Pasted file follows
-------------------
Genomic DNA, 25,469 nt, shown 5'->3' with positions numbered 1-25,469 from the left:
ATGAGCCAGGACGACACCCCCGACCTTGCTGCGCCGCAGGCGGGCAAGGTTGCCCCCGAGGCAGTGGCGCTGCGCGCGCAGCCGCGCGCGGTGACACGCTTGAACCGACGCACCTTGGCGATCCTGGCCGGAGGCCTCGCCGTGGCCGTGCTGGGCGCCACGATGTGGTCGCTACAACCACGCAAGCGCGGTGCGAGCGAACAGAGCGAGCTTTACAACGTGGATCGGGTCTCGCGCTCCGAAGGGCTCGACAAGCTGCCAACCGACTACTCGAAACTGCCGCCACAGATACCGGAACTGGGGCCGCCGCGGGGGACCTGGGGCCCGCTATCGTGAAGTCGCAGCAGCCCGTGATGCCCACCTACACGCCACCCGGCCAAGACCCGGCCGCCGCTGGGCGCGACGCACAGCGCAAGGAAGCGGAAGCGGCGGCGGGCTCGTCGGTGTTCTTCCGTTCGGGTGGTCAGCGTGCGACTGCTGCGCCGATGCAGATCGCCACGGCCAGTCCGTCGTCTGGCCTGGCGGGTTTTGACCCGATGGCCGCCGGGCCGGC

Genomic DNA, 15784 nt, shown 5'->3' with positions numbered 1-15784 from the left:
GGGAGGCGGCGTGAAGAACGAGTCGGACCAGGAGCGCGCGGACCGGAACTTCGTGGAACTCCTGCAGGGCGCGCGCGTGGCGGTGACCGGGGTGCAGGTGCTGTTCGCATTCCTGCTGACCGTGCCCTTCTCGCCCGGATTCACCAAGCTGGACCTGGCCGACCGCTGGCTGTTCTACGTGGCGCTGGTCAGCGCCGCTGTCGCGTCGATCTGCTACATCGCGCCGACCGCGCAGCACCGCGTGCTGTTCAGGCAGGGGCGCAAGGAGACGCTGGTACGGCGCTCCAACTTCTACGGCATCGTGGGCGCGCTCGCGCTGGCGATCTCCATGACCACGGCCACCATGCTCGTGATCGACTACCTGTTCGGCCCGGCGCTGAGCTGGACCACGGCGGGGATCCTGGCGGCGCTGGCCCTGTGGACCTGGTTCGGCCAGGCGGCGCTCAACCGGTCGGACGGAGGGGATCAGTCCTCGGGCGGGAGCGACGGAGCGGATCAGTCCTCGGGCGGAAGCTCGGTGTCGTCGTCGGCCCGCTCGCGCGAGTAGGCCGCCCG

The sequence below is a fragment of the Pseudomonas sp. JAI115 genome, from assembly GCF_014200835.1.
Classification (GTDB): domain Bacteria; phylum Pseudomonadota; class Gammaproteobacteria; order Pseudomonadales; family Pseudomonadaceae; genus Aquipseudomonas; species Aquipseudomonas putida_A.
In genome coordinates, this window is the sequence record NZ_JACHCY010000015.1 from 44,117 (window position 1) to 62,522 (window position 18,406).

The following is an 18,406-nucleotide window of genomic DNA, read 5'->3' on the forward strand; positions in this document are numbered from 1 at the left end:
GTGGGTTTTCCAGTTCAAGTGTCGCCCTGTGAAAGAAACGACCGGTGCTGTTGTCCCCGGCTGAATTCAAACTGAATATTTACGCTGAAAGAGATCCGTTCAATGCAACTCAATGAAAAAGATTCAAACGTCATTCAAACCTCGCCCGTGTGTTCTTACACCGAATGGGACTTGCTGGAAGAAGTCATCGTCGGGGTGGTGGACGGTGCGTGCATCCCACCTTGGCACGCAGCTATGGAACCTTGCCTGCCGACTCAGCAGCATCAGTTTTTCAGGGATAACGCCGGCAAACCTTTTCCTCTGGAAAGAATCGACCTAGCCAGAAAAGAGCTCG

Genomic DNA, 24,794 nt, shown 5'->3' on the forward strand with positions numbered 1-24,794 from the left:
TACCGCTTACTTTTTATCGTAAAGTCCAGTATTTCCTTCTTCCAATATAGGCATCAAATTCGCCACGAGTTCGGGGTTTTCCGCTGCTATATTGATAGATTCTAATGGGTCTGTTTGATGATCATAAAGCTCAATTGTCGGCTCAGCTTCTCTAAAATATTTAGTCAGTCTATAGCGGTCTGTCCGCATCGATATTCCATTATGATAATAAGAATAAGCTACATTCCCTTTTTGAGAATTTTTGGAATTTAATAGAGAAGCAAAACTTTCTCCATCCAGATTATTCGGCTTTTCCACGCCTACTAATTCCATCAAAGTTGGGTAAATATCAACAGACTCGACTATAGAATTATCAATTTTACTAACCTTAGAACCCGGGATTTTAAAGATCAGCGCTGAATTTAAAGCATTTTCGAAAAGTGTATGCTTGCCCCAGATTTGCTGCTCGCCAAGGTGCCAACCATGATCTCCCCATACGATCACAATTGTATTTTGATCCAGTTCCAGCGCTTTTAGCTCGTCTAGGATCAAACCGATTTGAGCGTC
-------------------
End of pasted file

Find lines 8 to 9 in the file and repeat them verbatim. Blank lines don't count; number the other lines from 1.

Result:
The following is an 18,406-nucleotide window of genomic DNA, read 5'->3' on the forward strand; positions in this document are numbered from 1 at the left end:
GTGGGTTTTCCAGTTCAAGTGTCGCCCTGTGAAAGAAACGACCGGTGCTGTTGTCCCCGGCTGAATTCAAACTGAATATTTACGCTGAAAGAGATCCGTTCAATGCAACTCAATGAAAAAGATTCAAACGTCATTCAAACCTCGCCCGTGTGTTCTTACACCGAATGGGACTTGCTGGAAGAAGTCATCGTCGGGGTGGTGGACGGTGCGTGCATCCCACCTTGGCACGCAGCTATGGAACCTTGCCTGCCGACTCAGCAGCATCAGTTTTTCAGGGATAACGCCGGCAAACCTTTTCCTCTGGAAAGAATCGACCTAGCCAGAAAAGAGCTCG